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Engage early with Revenue so you can focus on your business in the Jurassic economy

Tom Maguire | Business Post Coumn

This column is all about tax but I hope you’ll allow me commence this one with a personal note and a suggestion. On St Patrick’s day, the Taoiseach rightly said “Not all superheroes wear capes, some wear scrubs and gowns”. A week later, we saw the Dail and this nation stop what they were doing to applaud healthcare workers on the frontline who care for the infected. We watched as Eileen Dunne finished her news bulletin summing up succinctly how we all felt with “Ladies and Gentlemen, we salute you”.

That was Thursday 26th March. When this virus goes the way of the dinosaurs, and it will, then that day should go down in history as the day we declared in one voice that we would not go quietly into the night. My suggestion: Each year on March 26th the Government of the day, whoever they may be, should recall all those who fought against this invisible enemy as well as the fallen. As has been said many times now: Never did so many ask so much of so few.

Back to tax. In my last column I spoke of our economy going toe to toe with a velociraptor and that those operating in it would have to regroup when the virus follows such creatures into extinction. Since then we saw the passing of the Emergency Measures in the Public Interest (Covid-19) Act 2020 into legislation. This was done as many have said at “breakneck speed” in that it was initiated on March 24th and was signed into law by the President on Friday March 27th. This was complex law which would normally take months of analysis and debate before it would become legal. The Minister for Finance said as part of the Committee Stage debate of the Bill that “The truth of it is that we were moving so quickly in putting all of this together that the legislation itself only took shape over the weekend and as we moved into Monday” and the bill was initiated on the Tuesday and was made legal by Friday. Let that sink in for a second.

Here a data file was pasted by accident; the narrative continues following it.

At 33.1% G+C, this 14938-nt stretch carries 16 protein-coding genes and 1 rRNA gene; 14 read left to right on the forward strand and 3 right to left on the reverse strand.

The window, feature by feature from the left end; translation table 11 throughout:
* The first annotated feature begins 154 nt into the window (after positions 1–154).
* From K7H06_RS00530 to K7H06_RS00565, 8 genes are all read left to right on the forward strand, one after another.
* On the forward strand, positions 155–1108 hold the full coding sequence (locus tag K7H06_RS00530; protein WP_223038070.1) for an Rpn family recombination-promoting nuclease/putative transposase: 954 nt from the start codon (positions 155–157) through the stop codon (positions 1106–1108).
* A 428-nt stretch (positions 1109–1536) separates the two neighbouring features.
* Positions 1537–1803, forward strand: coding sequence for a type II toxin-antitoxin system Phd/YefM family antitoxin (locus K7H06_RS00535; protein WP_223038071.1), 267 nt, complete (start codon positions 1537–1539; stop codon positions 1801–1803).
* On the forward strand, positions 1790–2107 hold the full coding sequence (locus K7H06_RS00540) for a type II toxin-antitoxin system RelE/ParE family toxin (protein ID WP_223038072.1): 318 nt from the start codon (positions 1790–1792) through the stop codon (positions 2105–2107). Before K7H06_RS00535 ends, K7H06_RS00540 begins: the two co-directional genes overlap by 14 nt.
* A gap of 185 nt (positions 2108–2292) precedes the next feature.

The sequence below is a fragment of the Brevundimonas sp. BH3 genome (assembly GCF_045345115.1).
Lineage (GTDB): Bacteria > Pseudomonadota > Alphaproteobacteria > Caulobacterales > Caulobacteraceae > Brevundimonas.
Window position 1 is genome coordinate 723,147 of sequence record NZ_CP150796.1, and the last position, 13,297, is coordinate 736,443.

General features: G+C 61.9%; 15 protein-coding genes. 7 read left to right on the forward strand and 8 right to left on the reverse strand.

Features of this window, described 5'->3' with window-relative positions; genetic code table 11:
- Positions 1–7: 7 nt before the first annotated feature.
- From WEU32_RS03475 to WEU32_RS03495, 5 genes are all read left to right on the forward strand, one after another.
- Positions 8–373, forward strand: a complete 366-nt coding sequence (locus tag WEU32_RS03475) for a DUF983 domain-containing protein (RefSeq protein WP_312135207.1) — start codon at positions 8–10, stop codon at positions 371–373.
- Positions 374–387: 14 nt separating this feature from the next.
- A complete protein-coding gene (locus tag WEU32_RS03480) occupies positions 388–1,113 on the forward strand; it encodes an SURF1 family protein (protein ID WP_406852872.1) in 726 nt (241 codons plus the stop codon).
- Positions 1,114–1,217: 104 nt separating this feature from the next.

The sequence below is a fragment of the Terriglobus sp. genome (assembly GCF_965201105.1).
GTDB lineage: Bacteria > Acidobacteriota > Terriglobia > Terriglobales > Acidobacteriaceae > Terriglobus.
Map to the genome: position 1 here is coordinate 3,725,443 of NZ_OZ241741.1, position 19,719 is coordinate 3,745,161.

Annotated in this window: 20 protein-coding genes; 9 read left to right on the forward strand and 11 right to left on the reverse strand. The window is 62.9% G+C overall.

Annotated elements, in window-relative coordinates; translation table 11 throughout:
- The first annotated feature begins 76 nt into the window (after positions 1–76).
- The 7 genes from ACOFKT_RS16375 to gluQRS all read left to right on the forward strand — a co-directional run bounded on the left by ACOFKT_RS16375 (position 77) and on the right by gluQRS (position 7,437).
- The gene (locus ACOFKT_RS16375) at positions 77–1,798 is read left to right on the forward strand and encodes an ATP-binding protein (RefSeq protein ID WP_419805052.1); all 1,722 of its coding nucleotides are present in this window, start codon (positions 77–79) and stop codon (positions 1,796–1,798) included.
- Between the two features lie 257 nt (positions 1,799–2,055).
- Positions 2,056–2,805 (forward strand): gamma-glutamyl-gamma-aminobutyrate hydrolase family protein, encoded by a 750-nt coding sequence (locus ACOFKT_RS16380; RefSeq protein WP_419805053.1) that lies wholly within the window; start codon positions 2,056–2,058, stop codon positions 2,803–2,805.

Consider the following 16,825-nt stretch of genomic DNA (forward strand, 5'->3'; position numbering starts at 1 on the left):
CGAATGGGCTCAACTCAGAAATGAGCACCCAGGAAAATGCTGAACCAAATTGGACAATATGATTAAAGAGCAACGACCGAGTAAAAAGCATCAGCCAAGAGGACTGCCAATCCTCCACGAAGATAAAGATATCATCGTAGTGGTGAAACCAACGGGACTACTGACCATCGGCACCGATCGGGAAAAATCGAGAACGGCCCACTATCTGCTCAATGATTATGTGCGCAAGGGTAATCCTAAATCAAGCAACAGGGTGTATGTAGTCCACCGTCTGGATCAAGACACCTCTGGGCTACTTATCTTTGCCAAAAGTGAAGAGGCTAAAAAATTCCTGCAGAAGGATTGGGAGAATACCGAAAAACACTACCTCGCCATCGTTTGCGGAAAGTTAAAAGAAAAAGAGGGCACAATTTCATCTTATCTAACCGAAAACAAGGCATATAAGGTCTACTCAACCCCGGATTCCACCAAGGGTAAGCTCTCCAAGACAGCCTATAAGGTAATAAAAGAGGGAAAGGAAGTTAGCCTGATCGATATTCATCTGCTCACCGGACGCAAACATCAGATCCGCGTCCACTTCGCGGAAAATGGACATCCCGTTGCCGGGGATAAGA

That Act contained the legislation behind the temporary wage subsidy scheme. That wasn’t really a tax measure but a means of getting cash into people’s hands fast with the Revenue Commissioners being called front and centre to get that job done. He explained at the Seanad on Friday 27th March that “If nothing else, the Revenue Commissioners will tonight become an institution of the State that pays people, which shows the kind and speed of change that is happening”. Talk about an “about face” in the application of law but emergency times demand emergency measures and we were not found wanting.

But tax still has to feature in any solution to the Jurassic economic problem. In my last column, I spoke about measures taken by Revenue for Small and Medium Enterprises (SMEs) to include not charging interest on late payments of certain tax. This applied to businesses with turnover of less than €3 million who were not dealt with by either Revenue’s Large Cases Division or Medium Enterprises Division.

Further clarifications were brought about ranging from compliance with certain reporting and tax filing obligations, to residence in Ireland for tax purposes, to Benefits in Kind, to Corporation Tax and presence in the State or outside the State resulting from COVID-related travel restrictions. All of this was done quickly. Bringing some certainty of application in a Jurassic economy is to be welcomed and all such confirmations are available on Revenue’s website so that anybody, anywhere can read and rely on them accordingly.